Frequent summer storms have been delaying haying operations in some areas across the Prairies.
Rain and high humidity are preventing the dry-down of the hay crop.
Saskatchewan Agriculture's weekly crop report shows livestock producers now have 22 % of the hay crop cut and 20 % baled or put into silage.
Hay quality is currently rated as 10 % excellent, 65 % good, 18 % fair and 7% poor.
Meantime in Alberta, it's a similar story.
Last week's report shows pasture and tame hay fields are still in good shape in most parts of the province, particularly in the Southern Region, where blank areas from past dry years are slowly filling in.
However, in some wet areas, pastures are flooding and dying off. In these areas, hay fields are also soaked in water, making it impossible for producers to start haying.
Pasture conditions (tame hay conditions shown in brackets) are now rated as 1 (3) per cent poor, 7 (6) per cent fair, 66 (57) per cent good and 26 (34) per cent excellent.
Saskatchewan hay yields are reported as below normal for many producers with most unsure if a second cut is possible this year.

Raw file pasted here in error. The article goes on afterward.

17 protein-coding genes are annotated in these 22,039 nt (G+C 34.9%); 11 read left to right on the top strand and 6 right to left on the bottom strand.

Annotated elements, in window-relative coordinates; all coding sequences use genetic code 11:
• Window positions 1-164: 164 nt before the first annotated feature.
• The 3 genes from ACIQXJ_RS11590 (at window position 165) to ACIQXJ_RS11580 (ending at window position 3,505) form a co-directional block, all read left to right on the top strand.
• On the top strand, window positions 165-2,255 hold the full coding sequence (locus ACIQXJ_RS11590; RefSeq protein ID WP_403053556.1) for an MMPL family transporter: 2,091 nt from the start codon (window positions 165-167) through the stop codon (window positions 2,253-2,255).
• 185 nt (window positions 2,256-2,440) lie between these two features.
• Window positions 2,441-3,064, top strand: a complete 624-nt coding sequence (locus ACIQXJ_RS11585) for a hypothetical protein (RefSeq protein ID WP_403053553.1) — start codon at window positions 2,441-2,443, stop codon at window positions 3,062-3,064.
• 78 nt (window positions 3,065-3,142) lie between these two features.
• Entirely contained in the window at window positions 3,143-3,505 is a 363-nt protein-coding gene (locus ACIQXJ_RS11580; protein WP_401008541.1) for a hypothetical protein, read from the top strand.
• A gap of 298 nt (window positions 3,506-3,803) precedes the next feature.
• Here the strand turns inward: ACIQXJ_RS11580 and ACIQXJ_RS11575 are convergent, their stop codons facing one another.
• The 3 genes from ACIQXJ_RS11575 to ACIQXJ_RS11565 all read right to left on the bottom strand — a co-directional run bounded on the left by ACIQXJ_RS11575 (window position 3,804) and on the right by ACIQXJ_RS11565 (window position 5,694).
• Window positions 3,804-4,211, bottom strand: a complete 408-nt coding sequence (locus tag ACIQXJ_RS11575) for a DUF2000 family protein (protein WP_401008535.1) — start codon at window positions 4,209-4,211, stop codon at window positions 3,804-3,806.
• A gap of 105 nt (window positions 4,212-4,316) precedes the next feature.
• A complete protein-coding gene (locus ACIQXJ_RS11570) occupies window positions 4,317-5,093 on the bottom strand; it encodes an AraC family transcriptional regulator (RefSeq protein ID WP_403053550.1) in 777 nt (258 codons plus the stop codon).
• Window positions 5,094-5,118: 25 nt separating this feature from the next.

Estimated average dryland hay yields are 1.3 tons per acre for alfalfa, 1.2 for alfalfa/bromegrass, 1 for other tame hay, .8 tons for wild hay and 1.8 for greenfeed.
Estimated average irrigated hay yields are 2.4 tons per acre for alfalfa, 2.5 for alfalfa/bromegrass and 2 for greenfeed.
Meantime, first, cut dryland hay is 23 per cent complete in Alberta and below the 5-year average of 47 per cent.
The estimated yield for dry land hay is 1.7 tons per acre, with quality rated as 59 per cent good to excellent.
Irrigated hay, first cut is 71 per cent complete with yields of 2.2 tons per acre.
Quality is rated as 80 per cent good to excellent.